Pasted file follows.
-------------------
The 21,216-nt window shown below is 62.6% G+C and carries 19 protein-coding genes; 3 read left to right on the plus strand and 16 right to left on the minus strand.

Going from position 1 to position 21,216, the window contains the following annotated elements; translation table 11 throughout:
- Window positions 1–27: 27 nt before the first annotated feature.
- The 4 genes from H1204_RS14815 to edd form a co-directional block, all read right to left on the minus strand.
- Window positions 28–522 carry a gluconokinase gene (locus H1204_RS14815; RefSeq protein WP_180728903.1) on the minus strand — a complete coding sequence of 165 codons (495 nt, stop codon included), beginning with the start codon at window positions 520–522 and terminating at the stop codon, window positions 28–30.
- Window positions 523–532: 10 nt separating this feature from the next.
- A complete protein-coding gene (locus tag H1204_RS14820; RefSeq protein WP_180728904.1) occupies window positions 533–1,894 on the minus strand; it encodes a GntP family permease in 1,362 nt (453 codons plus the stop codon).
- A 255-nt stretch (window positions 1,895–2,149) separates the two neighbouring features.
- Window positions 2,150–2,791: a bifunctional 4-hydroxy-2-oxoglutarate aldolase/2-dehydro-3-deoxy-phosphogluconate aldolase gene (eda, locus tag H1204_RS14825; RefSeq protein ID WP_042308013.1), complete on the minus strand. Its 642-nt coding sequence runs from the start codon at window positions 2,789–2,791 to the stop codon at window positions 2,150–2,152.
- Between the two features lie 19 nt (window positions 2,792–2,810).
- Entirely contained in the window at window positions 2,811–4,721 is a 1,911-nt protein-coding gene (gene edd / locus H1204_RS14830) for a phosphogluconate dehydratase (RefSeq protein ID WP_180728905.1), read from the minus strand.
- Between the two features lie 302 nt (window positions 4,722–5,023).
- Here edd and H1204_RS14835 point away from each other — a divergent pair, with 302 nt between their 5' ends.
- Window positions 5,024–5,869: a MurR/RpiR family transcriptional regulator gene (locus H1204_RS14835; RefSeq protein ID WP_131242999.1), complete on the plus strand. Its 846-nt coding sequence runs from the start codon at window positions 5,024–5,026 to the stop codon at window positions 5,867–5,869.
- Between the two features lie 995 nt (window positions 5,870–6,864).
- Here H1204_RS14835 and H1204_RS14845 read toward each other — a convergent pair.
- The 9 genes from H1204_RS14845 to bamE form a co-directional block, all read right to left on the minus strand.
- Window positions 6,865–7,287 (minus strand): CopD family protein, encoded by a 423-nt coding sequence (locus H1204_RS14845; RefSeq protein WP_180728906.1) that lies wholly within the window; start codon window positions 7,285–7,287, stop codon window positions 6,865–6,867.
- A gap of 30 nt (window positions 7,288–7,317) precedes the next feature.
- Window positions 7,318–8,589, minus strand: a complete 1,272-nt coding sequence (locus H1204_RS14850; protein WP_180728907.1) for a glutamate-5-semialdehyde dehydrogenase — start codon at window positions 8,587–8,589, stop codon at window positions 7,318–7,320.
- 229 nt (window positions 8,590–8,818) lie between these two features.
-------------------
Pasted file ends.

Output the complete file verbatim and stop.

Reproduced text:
The 21,216-nt window shown below is 62.6% G+C and carries 19 protein-coding genes; 3 read left to right on the plus strand and 16 right to left on the minus strand.

Going from position 1 to position 21,216, the window contains the following annotated elements; translation table 11 throughout:
- Window positions 1–27: 27 nt before the first annotated feature.
- The 4 genes from H1204_RS14815 to edd form a co-directional block, all read right to left on the minus strand.
- Window positions 28–522 carry a gluconokinase gene (locus H1204_RS14815; RefSeq protein WP_180728903.1) on the minus strand — a complete coding sequence of 165 codons (495 nt, stop codon included), beginning with the start codon at window positions 520–522 and terminating at the stop codon, window positions 28–30.
- Window positions 523–532: 10 nt separating this feature from the next.
- A complete protein-coding gene (locus tag H1204_RS14820; RefSeq protein WP_180728904.1) occupies window positions 533–1,894 on the minus strand; it encodes a GntP family permease in 1,362 nt (453 codons plus the stop codon).
- A 255-nt stretch (window positions 1,895–2,149) separates the two neighbouring features.
- Window positions 2,150–2,791: a bifunctional 4-hydroxy-2-oxoglutarate aldolase/2-dehydro-3-deoxy-phosphogluconate aldolase gene (eda, locus tag H1204_RS14825; RefSeq protein ID WP_042308013.1), complete on the minus strand. Its 642-nt coding sequence runs from the start codon at window positions 2,789–2,791 to the stop codon at window positions 2,150–2,152.
- Between the two features lie 19 nt (window positions 2,792–2,810).
- Entirely contained in the window at window positions 2,811–4,721 is a 1,911-nt protein-coding gene (gene edd / locus H1204_RS14830) for a phosphogluconate dehydratase (RefSeq protein ID WP_180728905.1), read from the minus strand.
- Between the two features lie 302 nt (window positions 4,722–5,023).
- Here edd and H1204_RS14835 point away from each other — a divergent pair, with 302 nt between their 5' ends.
- Window positions 5,024–5,869: a MurR/RpiR family transcriptional regulator gene (locus H1204_RS14835; RefSeq protein ID WP_131242999.1), complete on the plus strand. Its 846-nt coding sequence runs from the start codon at window positions 5,024–5,026 to the stop codon at window positions 5,867–5,869.
- Between the two features lie 995 nt (window positions 5,870–6,864).
- Here H1204_RS14835 and H1204_RS14845 read toward each other — a convergent pair.
- The 9 genes from H1204_RS14845 to bamE form a co-directional block, all read right to left on the minus strand.
- Window positions 6,865–7,287 (minus strand): CopD family protein, encoded by a 423-nt coding sequence (locus H1204_RS14845; RefSeq protein WP_180728906.1) that lies wholly within the window; start codon window positions 7,285–7,287, stop codon window positions 6,865–6,867.
- A gap of 30 nt (window positions 7,288–7,317) precedes the next feature.
- Window positions 7,318–8,589, minus strand: a complete 1,272-nt coding sequence (locus H1204_RS14850; protein WP_180728907.1) for a glutamate-5-semialdehyde dehydrogenase — start codon at window positions 8,587–8,589, stop codon at window positions 7,318–7,320.
- 229 nt (window positions 8,590–8,818) lie between these two features.